While the NCAA and the Big Ten have each adopted plans to address health and safety concerns, both fall short in a few areas. One serious issue with the Big Ten's plan has to do with the long-term medical needs of student-athletes.
Student-athletes have been denied the right to unionize and collectively bargain safety and well-being protocols. They must rely on their schools and athletic conferences — in this case the Big Ten — to create adequate health measures.
While the NCAA's plan does guarantee medical coverage for COVID-19-related health costs, the Big Ten's plan does not specify whether it would provide coverage for any chronic COVID-19-related conditions that may arise in the future.
About one-third of Big Ten athletes who tested positive for COVID-19 have been diagnosed with the heart condition myocarditis.
Currently, the Big Ten does not provide student-athletes with loss-of-value coverage if COVID-19 were to reduce a student-athlete's future contract value, which could prove problematic for those with aspirations to play at the professional level.
This is especially notable after reports surfaced that about one-third of Big Ten athletes who tested positive for COVID-19 have been diagnosed with the heart condition myocarditis. While it's unknown whether this condition will impact these student-athletes later on in life, health experts are urging more cardiac screenings.
In addition, the Big Ten has not guaranteed lifetime healthcare coverage for chronic conditions that may develop as a result of the virus; however, this is hardly surprising considering NFL players were unsuccessful in obtaining lifetime coverage prior to the pandemic.
Potential Issues and Consequences
As the Big Ten prepares to resume fall football, the conference's plan has left many public health experts concerned. With the return of football, on-campus students will almost certainly gather and violate their colleges' social distancing guidelines, increasing the risk of the virus spreading across local communities and campuses.
This could be especially challenging for schools that have already experienced outbreaks or high levels of positive tests. To make matters worse, many schools are allowing tailgating and stadium seating at limited capacity, further encouraging group activities.
Many public health experts are concerned about the Big Ten’s plan to resume fall football.
In addition, the Big Ten's commitment to daily testing for every student-athlete, coach, and team staff member further strains the United States' already limited testing infrastructure. This scale of testing also raises the question as to why universities are not willing to adopt such extensive testing measures for all on-campus students.
The University of Iowa, which hosts more than 30,000 students, is not requiring testing for staff or students, aside from its football players. UI's official statement said the decision was based on a lack of adequate space to conduct safe testing, as well as the significant resources comprehensive testing would require. Since the start of the semester, the school has reported more than 2,100 positive COVID-19 cases among students and employees.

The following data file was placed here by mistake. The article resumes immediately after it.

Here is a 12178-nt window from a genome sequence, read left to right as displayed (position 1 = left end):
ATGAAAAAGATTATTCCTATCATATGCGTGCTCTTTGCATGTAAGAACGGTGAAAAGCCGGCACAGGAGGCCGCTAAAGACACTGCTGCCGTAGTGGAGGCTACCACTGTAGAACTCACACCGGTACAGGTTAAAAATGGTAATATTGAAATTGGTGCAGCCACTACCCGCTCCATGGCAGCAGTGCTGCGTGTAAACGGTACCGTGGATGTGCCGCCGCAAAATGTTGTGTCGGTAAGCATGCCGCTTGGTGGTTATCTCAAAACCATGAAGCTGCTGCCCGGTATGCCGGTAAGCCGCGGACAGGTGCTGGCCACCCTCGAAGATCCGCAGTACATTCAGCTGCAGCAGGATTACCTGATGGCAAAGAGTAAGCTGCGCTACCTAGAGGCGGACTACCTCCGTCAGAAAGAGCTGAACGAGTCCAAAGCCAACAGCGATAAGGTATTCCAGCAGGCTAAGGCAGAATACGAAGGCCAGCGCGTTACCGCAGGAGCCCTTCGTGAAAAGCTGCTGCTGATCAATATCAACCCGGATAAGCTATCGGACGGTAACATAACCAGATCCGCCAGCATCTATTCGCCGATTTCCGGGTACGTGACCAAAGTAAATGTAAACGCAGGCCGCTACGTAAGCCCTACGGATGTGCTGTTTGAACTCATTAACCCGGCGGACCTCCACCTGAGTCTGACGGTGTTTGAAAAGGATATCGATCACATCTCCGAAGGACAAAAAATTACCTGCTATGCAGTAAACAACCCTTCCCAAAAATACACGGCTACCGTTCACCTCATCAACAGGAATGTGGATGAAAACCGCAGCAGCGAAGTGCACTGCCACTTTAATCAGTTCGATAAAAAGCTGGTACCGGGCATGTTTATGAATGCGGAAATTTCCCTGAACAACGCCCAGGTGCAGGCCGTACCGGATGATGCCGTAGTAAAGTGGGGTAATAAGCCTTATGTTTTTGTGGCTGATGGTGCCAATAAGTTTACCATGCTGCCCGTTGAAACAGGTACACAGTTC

Meanwhile, Purdue University is conducting surveillance testing, which includes a combination of random and weekly tests for students and employees. Since August 1, Purdue has performed more than 46,000 tests and has reported a positivity rate under 3%. However, even with this rigorous level of testing, there is no guarantee that student-athletes won't contract the virus.
Fallout From the Big Ten's Decision
The Big Ten's decision to resume its fall football season also put pressure on other major college football conferences. Following the Big Ten's announcement, the Pac-12 released a statement that officials were working toward a way to allow for "contact practice and a return to competition." Nearly half of the Pac-12's member schools reside in Oregon and California, where state regulations previously restricted universities to hold contact practices.
All top-tier NCAA football conferences are officially on track to play in 2020.
On September 24, the Pac-12 unanimously voted to resume fall football in November, just over a month after it had previously elected to postpone the season. The reversal was partially attributed to a partnership with Quidel — a diagnostic testing company that would provide Pac-12 student-athletes with rapid-result COVID-19 testing. This partnership was enough to secure the confidence of state health officials to lift restrictions and allow for contact practices.
Following the Pac-12's announcement, Mountain West Conference and the Mid-American Conference also reversed their decisions and will resume fall football. Just over a month ago, four of the NCAA's 10 major football conferences did not plan on hosting fall sports. Now, weeks removed from the Big Ten's reversal, all top-tier NCAA football conferences are officially on track to play in 2020.
Feature Image: Quinn Harris / Stringer / Getty Images Sport / Getty Images North America